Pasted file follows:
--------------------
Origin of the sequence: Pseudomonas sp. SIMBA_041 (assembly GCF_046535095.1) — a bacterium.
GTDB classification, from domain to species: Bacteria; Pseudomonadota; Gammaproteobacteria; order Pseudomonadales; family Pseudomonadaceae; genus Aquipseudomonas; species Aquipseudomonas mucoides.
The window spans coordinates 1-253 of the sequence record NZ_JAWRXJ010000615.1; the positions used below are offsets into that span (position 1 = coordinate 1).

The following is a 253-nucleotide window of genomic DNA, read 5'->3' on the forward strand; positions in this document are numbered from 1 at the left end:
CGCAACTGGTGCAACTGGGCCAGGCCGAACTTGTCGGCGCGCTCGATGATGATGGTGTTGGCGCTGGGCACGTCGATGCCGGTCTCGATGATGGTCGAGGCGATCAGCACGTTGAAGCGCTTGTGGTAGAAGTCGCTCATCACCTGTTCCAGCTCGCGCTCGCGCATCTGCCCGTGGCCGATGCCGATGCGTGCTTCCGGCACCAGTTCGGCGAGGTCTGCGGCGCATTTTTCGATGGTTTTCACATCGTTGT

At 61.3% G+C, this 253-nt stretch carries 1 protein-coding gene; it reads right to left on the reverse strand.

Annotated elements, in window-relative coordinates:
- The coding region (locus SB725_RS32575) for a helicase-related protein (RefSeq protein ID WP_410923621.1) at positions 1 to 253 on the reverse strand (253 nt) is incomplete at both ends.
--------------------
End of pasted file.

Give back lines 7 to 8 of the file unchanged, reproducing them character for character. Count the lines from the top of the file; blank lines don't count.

Annotated elements, in window-relative coordinates:
- The coding region (locus SB725_RS32575) for a helicase-related protein (RefSeq protein ID WP_410923621.1) at positions 1 to 253 on the reverse strand (253 nt) is incomplete at both ends.